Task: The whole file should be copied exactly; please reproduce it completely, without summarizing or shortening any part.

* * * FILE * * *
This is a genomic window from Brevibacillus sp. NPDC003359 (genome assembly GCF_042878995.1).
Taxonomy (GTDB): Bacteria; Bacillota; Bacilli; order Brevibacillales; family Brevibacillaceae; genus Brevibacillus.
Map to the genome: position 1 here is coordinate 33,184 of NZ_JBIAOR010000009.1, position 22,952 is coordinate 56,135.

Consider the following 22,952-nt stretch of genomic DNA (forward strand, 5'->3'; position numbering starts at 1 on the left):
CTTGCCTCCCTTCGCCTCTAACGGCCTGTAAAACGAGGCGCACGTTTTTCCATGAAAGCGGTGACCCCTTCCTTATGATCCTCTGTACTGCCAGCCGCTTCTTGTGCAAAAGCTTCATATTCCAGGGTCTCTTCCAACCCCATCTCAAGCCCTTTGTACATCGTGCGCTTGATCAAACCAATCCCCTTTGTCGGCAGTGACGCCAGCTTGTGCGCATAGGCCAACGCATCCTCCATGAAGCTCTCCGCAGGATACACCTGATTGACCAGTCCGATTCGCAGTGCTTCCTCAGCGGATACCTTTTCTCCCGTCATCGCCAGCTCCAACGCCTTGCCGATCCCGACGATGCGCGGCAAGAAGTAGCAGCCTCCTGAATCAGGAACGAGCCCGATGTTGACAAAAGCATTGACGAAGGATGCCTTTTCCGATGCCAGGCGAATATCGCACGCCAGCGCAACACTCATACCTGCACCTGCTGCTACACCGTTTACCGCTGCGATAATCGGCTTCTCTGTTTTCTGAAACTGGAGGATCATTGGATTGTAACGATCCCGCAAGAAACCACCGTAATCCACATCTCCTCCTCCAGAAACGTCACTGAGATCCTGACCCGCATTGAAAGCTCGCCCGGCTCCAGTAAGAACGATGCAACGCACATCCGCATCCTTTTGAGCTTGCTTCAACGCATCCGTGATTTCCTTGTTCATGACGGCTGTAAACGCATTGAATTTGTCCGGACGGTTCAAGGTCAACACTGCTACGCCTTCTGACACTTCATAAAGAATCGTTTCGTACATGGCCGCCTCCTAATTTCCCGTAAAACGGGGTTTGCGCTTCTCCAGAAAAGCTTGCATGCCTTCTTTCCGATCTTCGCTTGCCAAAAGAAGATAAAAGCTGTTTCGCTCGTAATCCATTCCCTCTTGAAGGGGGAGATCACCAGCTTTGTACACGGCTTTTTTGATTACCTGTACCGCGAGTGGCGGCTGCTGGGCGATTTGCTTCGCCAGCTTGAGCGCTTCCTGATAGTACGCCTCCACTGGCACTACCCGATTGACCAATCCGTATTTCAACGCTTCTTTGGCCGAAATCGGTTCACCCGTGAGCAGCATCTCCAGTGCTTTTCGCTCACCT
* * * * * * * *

This is a genomic window from Brevibacillus sp. NPDC003359 (genome assembly GCF_042878995.1).
Taxonomy (GTDB): Bacteria; Bacillota; Bacilli; order Brevibacillales; family Brevibacillaceae; genus Brevibacillus.
Map to the genome: position 1 here is coordinate 33,184 of NZ_JBIAOR010000009.1, position 22,952 is coordinate 56,135.

Consider the following 22,952-nt stretch of genomic DNA (forward strand, 5'->3'; position numbering starts at 1 on the left):
CTTGCCTCCCTTCGCCTCTAACGGCCTGTAAAACGAGGCGCACGTTTTTCCATGAAAGCGGTGACCCCTTCCTTATGATCCTCTGTACTGCCAGCCGCTTCTTGTGCAAAAGCTTCATATTCCAGGGTCTCTTCCAACCCCATCTCAAGCCCTTTGTACATCGTGCGCTTGATCAAACCAATCCCCTTTGTCGGCAGTGACGCCAGCTTGTGCGCATAGGCCAACGCATCCTCCATGAAGCTCTCCGCAGGATACACCTGATTGACCAGTCCGATTCGCAGTGCTTCCTCAGCGGATACCTTTTCTCCCGTCATCGCCAGCTCCAACGCCTTGCCGATCCCGACGATGCGCGGCAAGAAGTAGCAGCCTCCTGAATCAGGAACGAGCCCGATGTTGACAAAAGCATTGACGAAGGATGCCTTTTCCGATGCCAGGCGAATATCGCACGCCAGCGCAACACTCATACCTGCACCTGCTGCTACACCGTTTACCGCTGCGATAATCGGCTTCTCTGTTTTCTGAAACTGGAGGATCATTGGATTGTAACGATCCCGCAAGAAACCACCGTAATCCACATCTCCTCCTCCAGAAACGTCACTGAGATCCTGACCCGCATTGAAAGCTCGCCCGGCTCCAGTAAGAACGATGCAACGCACATCCGCATCCTTTTGAGCTTGCTTCAACGCATCCGTGATTTCCTTGTTCATGACGGCTGTAAACGCATTGAATTTGTCCGGACGGTTCAAGGTCAACACTGCTACGCCTTCTGACACTTCATAAAGAATCGTTTCGTACATGGCCGCCTCCTAATTTCCCGTAAAACGGGGTTTGCGCTTCTCCAGAAAAGCTTGCATGCCTTCTTTCCGATCTTCGCTTGCCAAAAGAAGATAAAAGCTGTTTCGCTCGTAATCCATTCCCTCTTGAAGGGGGAGATCACCAGCTTTGTACACGGCTTTTTTGATTACCTGTACCGCGAGTGGCGGCTGCTGGGCGATTTGCTTCGCCAGCTTGAGCGCTTCCTGATAGTACGCCTCCACTGGCACTACCCGATTGACCAATCCGTATTTCAACGCTTCTTTGGCCGAAATCGGTTCACCCGTGAGCAGCATCTCCAGTGCTTTTCGCTCACCT